• Death certificates are usually an excellent source, although there can be problems with them. For example, death certificates recently issued by New Jersey had the cause of death information blacked out. Older certificates might use outdated terms, but these can be translated.

  • Interviews with relatives may elicit the information or some clues. They may not have known what Uncle Jack had exactly, but they probably can tell you if he had terrible headaches or stomach pains, if he had a lingering illness or died suddenly.

  • Obituaries used to tell the cause of death more often than they do now. However, at the end of the obituary it may say to send donations to the Cancer Society, Heart Association, etc. which is a very good clue.

  • A doctor might not have had a name for it back then, but a posthumous diagnosis could be possible now. Sometimes pictures or descriptions of the person give modern doctors information that let them identify a disease of a person who died hundreds of years ago. Abraham Lincoln may have suffered from Marfan Syndrome, an inherited disorder which probably was not identified when he was alive. (DNA tests, which should answer this question, are going to be performed on a cloak stained with Lincoln's blood.) Ikhnaton (Akhenaton), a pharaoh of Egypt is usually portrayed with a long, horse-faced head and gangly arms, an indication he probably also had Marfans. Some believe that the figures in El Greco's paintings are always so tall and thin because he had a visual impairment that caused him to see people this way. All of these are guesses, but illustrate how modern doctors can diagnose a problem centuries later.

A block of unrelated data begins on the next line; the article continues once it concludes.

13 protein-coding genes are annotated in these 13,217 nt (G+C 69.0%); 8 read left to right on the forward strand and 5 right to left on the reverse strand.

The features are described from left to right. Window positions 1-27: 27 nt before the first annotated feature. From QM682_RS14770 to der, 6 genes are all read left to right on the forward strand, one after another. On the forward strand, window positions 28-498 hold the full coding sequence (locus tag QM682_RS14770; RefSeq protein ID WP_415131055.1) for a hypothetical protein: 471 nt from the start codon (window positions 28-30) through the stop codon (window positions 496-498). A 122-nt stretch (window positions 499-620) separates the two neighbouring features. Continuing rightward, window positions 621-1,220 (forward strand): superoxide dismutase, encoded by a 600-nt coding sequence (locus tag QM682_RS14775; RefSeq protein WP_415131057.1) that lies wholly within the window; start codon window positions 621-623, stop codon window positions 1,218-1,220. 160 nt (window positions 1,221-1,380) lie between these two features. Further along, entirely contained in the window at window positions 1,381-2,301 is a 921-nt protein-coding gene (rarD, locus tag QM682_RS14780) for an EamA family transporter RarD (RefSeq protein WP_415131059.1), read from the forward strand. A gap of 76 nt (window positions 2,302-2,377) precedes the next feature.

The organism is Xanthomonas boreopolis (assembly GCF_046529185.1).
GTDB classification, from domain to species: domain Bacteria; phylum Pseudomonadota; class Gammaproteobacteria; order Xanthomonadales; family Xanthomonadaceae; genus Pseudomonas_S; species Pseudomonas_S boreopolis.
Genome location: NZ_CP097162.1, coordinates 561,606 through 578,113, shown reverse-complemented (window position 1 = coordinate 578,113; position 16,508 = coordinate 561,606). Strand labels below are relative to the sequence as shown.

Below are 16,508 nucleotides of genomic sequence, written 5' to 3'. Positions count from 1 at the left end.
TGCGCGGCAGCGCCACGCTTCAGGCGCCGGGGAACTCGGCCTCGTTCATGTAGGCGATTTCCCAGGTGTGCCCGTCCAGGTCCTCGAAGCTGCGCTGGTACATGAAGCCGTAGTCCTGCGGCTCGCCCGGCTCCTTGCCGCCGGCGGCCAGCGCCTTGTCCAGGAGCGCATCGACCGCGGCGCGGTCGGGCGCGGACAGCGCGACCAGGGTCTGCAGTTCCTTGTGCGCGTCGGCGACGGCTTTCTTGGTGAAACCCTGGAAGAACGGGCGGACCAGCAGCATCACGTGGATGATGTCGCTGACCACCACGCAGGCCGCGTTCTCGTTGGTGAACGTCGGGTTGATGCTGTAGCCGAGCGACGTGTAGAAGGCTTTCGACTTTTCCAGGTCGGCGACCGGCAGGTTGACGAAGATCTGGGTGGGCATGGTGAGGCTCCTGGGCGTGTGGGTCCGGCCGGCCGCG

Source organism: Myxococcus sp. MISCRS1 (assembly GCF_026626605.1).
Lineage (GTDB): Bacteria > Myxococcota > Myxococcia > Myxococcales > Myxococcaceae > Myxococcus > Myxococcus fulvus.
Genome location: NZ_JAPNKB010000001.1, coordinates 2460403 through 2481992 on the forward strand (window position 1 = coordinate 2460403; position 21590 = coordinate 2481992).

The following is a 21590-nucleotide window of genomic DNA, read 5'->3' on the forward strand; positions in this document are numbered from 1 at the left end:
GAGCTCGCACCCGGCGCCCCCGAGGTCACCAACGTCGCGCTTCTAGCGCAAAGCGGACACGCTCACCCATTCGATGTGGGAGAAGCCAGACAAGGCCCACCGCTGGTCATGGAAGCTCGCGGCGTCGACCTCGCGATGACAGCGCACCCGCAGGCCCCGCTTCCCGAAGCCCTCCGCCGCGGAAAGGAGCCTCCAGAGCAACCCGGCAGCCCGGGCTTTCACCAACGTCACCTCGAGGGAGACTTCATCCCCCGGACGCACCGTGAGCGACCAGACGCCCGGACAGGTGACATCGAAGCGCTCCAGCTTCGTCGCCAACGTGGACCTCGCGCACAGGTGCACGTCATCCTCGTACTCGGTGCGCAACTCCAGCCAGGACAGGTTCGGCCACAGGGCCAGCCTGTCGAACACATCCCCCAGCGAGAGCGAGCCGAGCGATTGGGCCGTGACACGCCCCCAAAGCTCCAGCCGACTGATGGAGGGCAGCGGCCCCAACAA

What to Do with the Information

If you are simply predisposed towards a disease, you are mostly limited to being vigilant. However, there are some rather radical decisions that families with a predisposition to some types of cancer have been forced to make. Breast cancer and ovarian cancer can be a very real possibility if several of a woman's female relatives have had the disease. Some healthy woman have decided to have mastectomies or hysterectomies since the risk of getting these cancers was so great.